Wildlife carers now required to be licenced

Wildlife carers will now have to be registered and pay a licencing fee after regulation changes came into effect on January 1.

The move to regulate the industry has been welcomed by leading South West carers, but some disagree with the decision to charge volunteers and not-for-profits for the licence.

Now, people who possess native fauna for the purpose of rehabilitation for more than 72 hours require a fauna possessing licence.

A new application and licence costs $250, with a renewal set to cost $110.

Inspection fees may also apply in situations where the Department of Biodiversity, Conservation and Attractions needs to assess facilities in which rehabilitated animals are being kept.

Significant penalties apply for possessing native fauna without a licence unless otherwise authorised.

Fauna For The Future founding director Darren Darch and FAWNA wildlife rescue president Suzi Strapp understand the need for greater governance of the industry.

Mr Darch estimates in 2018 he spent $17,000 caring for native wildlife in the South West.

He also established Fauna For The Future in Geraldton in the state’s Mid West where he said the amount spent on care and rehabilitation had been upwards of $30,000 in previous years.

He is against there being a cost to the licence.

“I’m not opposed to the licence, I am opposed to the fee,” he told the Mail.

“I understand that there are rogues, and the Department want to find them, but how many $250 fees from good people is that going to take?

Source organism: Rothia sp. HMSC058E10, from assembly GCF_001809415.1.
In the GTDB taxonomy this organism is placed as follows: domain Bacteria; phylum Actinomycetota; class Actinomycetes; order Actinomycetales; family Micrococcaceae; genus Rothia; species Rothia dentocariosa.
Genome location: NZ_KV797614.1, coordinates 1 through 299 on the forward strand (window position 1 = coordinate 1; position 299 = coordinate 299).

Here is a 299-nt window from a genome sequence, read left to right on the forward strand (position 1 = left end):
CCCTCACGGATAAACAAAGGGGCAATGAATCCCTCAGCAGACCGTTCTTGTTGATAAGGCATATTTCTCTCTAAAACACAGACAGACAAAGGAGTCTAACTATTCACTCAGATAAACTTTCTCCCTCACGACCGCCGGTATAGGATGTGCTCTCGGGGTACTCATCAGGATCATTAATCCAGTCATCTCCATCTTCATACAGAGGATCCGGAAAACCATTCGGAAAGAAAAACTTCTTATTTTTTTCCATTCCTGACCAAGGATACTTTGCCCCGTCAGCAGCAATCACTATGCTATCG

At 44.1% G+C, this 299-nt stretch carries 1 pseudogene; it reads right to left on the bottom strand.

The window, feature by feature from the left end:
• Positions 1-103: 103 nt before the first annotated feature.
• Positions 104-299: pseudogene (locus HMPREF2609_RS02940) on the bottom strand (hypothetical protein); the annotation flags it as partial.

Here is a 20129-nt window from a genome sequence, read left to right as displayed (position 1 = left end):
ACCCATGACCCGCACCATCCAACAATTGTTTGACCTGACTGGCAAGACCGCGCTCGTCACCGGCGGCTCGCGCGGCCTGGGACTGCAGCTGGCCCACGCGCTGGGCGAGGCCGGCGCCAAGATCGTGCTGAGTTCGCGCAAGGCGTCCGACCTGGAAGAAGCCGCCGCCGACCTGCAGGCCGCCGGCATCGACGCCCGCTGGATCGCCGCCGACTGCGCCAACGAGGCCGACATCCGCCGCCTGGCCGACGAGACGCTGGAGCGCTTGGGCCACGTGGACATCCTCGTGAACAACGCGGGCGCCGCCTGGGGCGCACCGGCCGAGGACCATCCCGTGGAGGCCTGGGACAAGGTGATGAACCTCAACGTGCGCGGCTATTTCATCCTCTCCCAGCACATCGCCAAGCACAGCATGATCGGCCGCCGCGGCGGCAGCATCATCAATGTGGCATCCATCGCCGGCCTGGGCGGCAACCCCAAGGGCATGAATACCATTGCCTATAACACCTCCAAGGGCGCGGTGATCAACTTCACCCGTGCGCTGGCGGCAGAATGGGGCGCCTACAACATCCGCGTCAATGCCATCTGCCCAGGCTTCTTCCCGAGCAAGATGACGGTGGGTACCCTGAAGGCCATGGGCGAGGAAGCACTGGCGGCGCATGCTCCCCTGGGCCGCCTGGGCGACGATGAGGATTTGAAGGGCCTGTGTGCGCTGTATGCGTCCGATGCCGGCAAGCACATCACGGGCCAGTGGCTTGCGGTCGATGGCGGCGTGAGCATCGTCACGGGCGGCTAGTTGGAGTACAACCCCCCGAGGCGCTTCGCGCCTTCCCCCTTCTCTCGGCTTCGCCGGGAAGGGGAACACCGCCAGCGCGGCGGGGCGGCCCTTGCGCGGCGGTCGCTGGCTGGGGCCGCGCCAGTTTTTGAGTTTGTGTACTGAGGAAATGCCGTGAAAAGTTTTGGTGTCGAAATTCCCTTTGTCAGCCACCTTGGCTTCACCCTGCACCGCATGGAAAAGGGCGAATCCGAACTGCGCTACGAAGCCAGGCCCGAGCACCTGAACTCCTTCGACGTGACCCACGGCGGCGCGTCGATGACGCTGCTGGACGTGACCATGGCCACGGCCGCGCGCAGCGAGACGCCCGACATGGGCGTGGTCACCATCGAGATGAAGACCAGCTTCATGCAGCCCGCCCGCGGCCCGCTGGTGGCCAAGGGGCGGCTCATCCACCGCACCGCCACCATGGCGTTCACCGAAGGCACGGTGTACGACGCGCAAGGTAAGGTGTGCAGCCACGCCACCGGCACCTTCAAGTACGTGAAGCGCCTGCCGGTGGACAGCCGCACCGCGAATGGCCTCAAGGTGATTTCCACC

“From our perspective, they are not our animals, we do it for the love and we do it daily, they are ultimately crown animals. Can you imagine in another circumstance if you were looking after someone’s animals and they asked to be compensated?”

A Department spokesperson said the DBCA established a working group to facilitate consultation on whether licences should be introduced and if so, whether a fee should apply.

“Membership of this group was determined following a public call for nominations and membership includes wildlife rehabilitators,” they said.

“This group met a number of times during 2018 and determined that licences should be implemented for wildlife rehabilitators and that a fee should be applied in order to achieve high quality animal welfare outcomes for fauna that is taken into care.

“Generally, government agencies are required to recover the costs of issuing licences. The licence fees prescribed in the Biodiversity Regulations 2018 are calculated on the basis of cost recovery. The licence fee would assist in covering the cost of the department assessing that animal welfare will be appropriately managed by licence holders and of issuing the licence.”

The spokesperson said the fee would not be introduced for the first 12 months and during this time the DBCA would undertake further consultation with the wildlife rehabilitation community.

“Given the extremely valuable service wildlife rehabilitators provide, DBCA will review the appropriateness of the fee,” they said.

”The department will continue to provide support in the form of training and management advice to assist the groups.”

Mr Darch acknowledged the regulations were a step in the right direction.

He said he was relieved to hear the DBCA would waive the fee in 2019 and do further consultation.

FAWNA volunteer Margaret has been a kangaroo carer for 43 years, joey George is eight months old and has just started to come out of his homemade pouch. Image Emma Kirk.

FAWNA volunteer Margaret has been a kangaroo carer for 43 years, joey George is eight months old and has just started to come out of his homemade pouch. Image Emma Kirk.

Ms Strapp applauded the changes, and said they’d been on the cards for some time.

As FAWNA is a not-for-profit group, the organisation faces a reduced fee compared to that of the independent carers.

The licence fee for a not-for-profit organisation is $120.